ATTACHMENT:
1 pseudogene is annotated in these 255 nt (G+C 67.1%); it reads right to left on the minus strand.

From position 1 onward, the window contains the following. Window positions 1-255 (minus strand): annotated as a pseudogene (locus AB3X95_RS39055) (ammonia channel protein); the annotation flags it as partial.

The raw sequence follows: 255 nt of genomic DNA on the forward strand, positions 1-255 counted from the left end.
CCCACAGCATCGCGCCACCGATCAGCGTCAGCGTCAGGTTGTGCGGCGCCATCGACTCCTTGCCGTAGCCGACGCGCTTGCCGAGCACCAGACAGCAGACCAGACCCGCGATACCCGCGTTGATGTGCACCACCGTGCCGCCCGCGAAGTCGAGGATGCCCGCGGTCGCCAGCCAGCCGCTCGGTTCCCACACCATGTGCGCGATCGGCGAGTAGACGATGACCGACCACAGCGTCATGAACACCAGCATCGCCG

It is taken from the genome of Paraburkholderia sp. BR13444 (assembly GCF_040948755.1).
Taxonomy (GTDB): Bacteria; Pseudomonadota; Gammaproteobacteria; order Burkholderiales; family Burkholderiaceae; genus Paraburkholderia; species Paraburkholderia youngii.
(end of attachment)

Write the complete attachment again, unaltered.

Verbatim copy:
1 pseudogene is annotated in these 255 nt (G+C 67.1%); it reads right to left on the minus strand.

From position 1 onward, the window contains the following. Window positions 1-255 (minus strand): annotated as a pseudogene (locus AB3X95_RS39055) (ammonia channel protein); the annotation flags it as partial.

The raw sequence follows: 255 nt of genomic DNA on the forward strand, positions 1-255 counted from the left end.
CCCACAGCATCGCGCCACCGATCAGCGTCAGCGTCAGGTTGTGCGGCGCCATCGACTCCTTGCCGTAGCCGACGCGCTTGCCGAGCACCAGACAGCAGACCAGACCCGCGATACCCGCGTTGATGTGCACCACCGTGCCGCCCGCGAAGTCGAGGATGCCCGCGGTCGCCAGCCAGCCGCTCGGTTCCCACACCATGTGCGCGATCGGCGAGTAGACGATGACCGACCACAGCGTCATGAACACCAGCATCGCCG

It is taken from the genome of Paraburkholderia sp. BR13444 (assembly GCF_040948755.1).
Taxonomy (GTDB): Bacteria; Pseudomonadota; Gammaproteobacteria; order Burkholderiales; family Burkholderiaceae; genus Paraburkholderia; species Paraburkholderia youngii.